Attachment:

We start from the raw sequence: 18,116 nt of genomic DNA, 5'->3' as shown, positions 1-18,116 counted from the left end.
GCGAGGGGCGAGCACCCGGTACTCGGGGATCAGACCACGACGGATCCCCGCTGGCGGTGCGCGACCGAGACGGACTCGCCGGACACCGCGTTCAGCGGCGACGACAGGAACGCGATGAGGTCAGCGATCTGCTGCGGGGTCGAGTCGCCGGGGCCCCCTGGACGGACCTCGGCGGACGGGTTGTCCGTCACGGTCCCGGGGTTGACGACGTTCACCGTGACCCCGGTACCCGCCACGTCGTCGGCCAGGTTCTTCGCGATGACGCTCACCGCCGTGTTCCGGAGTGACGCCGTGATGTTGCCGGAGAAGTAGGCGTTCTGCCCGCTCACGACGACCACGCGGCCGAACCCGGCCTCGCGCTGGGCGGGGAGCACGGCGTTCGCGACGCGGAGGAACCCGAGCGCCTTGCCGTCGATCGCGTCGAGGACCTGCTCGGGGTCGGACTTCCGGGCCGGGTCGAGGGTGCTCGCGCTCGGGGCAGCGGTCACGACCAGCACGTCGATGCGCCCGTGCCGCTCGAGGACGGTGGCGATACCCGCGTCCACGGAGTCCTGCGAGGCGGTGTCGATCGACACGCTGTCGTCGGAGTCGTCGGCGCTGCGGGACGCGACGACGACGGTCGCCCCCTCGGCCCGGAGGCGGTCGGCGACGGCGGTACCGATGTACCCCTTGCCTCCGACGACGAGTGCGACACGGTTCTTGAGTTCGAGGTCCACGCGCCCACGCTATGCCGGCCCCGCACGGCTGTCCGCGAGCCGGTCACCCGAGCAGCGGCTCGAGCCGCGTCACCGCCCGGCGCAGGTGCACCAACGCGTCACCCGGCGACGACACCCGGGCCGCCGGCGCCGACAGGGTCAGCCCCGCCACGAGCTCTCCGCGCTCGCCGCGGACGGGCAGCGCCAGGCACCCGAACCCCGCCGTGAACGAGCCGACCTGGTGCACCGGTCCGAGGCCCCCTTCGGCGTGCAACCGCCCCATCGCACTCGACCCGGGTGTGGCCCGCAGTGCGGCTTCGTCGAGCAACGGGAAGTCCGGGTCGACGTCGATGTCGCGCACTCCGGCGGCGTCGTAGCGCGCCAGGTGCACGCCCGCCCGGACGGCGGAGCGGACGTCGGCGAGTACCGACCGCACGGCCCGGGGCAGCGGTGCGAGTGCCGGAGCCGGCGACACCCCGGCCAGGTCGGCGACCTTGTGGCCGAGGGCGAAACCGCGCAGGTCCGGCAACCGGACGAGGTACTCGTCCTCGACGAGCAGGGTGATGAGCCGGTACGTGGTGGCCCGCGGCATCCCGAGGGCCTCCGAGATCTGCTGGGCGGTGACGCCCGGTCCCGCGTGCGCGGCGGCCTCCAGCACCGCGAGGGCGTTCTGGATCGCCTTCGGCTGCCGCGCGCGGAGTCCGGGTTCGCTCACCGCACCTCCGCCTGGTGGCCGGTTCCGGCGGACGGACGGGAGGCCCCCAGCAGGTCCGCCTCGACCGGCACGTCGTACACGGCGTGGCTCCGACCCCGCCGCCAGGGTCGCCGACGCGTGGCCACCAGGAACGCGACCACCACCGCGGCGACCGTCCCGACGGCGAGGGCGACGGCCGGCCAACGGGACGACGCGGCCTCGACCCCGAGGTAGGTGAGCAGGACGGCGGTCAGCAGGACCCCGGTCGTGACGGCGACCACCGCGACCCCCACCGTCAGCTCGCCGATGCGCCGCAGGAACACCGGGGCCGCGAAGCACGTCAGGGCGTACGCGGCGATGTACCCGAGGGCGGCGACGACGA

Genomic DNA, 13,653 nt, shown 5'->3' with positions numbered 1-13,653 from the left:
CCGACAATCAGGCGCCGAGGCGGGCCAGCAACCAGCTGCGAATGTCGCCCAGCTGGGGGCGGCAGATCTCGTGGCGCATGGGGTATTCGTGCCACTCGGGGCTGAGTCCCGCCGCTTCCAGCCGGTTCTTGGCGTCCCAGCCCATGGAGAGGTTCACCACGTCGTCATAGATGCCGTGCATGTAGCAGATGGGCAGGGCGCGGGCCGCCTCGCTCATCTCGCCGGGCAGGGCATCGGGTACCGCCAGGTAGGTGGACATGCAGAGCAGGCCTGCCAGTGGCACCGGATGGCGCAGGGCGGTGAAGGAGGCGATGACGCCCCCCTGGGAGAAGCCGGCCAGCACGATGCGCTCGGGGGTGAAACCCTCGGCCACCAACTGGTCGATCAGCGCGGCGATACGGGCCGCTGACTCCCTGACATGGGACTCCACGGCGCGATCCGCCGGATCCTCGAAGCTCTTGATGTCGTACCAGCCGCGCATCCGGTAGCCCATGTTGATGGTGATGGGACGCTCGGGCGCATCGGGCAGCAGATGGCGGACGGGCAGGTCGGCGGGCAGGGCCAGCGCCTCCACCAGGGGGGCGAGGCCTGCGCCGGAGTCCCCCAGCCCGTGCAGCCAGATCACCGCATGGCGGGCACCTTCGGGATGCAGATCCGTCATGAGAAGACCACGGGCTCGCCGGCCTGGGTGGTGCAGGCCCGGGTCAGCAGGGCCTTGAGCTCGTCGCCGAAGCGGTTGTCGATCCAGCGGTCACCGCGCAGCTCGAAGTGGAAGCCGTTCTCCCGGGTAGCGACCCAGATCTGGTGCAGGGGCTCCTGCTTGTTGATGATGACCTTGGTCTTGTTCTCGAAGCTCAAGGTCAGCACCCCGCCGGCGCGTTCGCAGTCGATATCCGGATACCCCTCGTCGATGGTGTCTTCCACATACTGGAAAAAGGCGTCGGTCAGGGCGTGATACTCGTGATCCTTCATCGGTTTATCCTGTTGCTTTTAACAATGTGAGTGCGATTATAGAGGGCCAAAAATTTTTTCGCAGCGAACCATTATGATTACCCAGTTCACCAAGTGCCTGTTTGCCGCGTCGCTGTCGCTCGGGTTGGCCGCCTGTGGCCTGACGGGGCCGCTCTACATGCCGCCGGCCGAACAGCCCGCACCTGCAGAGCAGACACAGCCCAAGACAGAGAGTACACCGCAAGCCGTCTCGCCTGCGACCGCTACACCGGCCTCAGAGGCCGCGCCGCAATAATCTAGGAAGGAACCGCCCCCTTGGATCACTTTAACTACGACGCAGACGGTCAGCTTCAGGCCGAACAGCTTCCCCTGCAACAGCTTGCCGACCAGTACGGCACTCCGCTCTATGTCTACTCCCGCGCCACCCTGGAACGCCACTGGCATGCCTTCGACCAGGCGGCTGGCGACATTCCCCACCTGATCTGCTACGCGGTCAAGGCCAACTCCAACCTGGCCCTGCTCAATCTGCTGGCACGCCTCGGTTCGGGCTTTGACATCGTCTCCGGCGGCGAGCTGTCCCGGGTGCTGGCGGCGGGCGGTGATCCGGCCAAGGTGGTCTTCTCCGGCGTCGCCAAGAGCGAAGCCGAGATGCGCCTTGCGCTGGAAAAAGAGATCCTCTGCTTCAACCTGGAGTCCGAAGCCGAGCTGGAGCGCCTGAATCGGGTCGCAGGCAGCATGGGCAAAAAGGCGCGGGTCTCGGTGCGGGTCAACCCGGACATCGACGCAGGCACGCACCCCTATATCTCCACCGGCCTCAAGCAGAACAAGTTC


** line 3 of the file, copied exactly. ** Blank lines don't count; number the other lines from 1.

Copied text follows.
Genomic DNA, 13,653 nt, shown 5'->3' with positions numbered 1-13,653 from the left: